Dela…our beautiful Galah loves the coal bucket and wood bunker. He will climb onto the bucket and fling the pieces of coal onto the ground, getting very dirty in the process. The kindling is tossed around the carpet or wooden kitchen floor like a caber. (The caber toss is a traditional Scottish athletic event practised at the Scottish Highland Games involving the tossing of a large wooden pole called a caber.) A funny sight to watch. Dela was hand raised and has been a part of our family for a number of years. His vocabulary gets better with each passing year.
Panasonic Lumix DMC-FZ35 Southland NZ September 2011
Galahs are found in all Australian states, and are absent only from the driest areas and the far north of Cape York Peninsula. It is still uncertain whether they are native to Tasmania, though they are locally common today, especially in urban areas. They are common in some metropolitan areas, for example Adelaide, Perth and Melbourne, and common to abundant in open habitats which offer at least some scattered trees for shelter. The changes wrought by European settlement, a disaster for many species, have been highly beneficial for the galah because of the clearing of forests in fertile areas and the provision of stock watering points in arid zones. Flocks of galahs will often congregate and forage on foot for food in open grassy areas.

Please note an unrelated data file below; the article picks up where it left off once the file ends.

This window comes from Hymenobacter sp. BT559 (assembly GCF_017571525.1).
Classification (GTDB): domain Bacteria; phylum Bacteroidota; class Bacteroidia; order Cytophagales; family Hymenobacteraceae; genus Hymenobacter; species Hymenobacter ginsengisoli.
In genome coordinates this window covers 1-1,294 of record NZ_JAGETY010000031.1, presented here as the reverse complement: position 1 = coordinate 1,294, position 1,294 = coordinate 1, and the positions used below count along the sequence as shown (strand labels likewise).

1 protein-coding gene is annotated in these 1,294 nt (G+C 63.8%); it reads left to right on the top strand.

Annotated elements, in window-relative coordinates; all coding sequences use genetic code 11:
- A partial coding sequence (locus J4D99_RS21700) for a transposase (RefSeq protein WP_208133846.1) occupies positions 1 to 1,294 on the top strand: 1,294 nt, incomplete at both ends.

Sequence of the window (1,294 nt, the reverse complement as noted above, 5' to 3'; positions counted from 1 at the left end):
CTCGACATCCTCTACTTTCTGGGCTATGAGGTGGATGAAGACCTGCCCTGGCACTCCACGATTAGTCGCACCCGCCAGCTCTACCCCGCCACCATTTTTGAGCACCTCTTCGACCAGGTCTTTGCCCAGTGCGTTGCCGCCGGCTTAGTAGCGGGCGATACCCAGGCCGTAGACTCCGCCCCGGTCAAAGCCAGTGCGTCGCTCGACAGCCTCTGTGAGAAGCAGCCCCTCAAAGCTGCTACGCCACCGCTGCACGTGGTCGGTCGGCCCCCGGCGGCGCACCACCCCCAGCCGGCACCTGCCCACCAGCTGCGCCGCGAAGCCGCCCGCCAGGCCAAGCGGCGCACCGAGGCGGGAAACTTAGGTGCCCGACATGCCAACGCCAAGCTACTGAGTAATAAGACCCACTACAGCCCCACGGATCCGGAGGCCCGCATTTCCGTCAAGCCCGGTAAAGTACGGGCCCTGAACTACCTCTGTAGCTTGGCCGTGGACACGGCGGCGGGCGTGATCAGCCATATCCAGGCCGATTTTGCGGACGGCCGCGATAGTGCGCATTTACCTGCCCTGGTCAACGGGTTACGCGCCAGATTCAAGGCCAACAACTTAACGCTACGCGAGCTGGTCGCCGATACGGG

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You Put Your Face In A Coal Bucket And See How You Look!!!
Featured 22nd September 2011